As there are no reliable sources and - in the words of Quentin Hughes - "considerable disagreement" on the auberges' dates of construction, it is difficult to say which auberge was built next or in which chronological order they were built. The Auberge de Provence (fig. 2a), situated on Republic Street and now hosting the National Museum of Archaeology, was either built in 1571 or later, namely around 1574/5. However, its current facade is definitely a later addition. It does not show any traces of Cassar's design, and there is proof that it dates from 1638, the year this auberge was enlarged.
The nine rectangular front
rooms, which now contain the shops on Republic Street and the entrance
of the museum, were definitely part of this enlargement, because they do not fit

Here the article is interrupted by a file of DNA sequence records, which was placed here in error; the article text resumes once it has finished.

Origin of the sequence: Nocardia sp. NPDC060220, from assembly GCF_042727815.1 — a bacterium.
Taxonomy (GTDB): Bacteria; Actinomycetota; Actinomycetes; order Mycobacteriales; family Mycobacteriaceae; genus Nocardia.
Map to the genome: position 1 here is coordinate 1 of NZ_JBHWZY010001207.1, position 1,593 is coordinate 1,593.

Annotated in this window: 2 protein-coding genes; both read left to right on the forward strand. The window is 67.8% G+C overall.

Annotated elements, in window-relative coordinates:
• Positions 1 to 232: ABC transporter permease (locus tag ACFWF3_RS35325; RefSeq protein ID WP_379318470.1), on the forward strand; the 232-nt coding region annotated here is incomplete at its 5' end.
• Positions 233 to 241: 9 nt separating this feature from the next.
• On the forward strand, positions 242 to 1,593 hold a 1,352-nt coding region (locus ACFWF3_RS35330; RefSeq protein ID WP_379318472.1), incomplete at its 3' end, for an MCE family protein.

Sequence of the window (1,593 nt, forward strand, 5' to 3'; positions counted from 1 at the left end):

into the usual plan that Cassar had applied in all his auberges (the original
courtyard of the Auberge de Provence was later changed as well).
However, there are more hints
showing that these rooms and the facade were not part of the original structure:
Before the recent renovation of the interior, the thicker wall at the back of
the nine front rooms revealed some walled-up windows, which must have been the
windows of Cassar’s façade. Moreover, the side façades in Melita Street and
Carts Street show a "seam", i.e. a construction join, exactly where
the later added front part begins.
Therefore, Cassar's original
façade of the Auberge de Provence was recessed by some metres. Giovanni Bonello
concludes from this discovery that the Auberge de Provence used to have a piazza
in front, which seems very reasonable.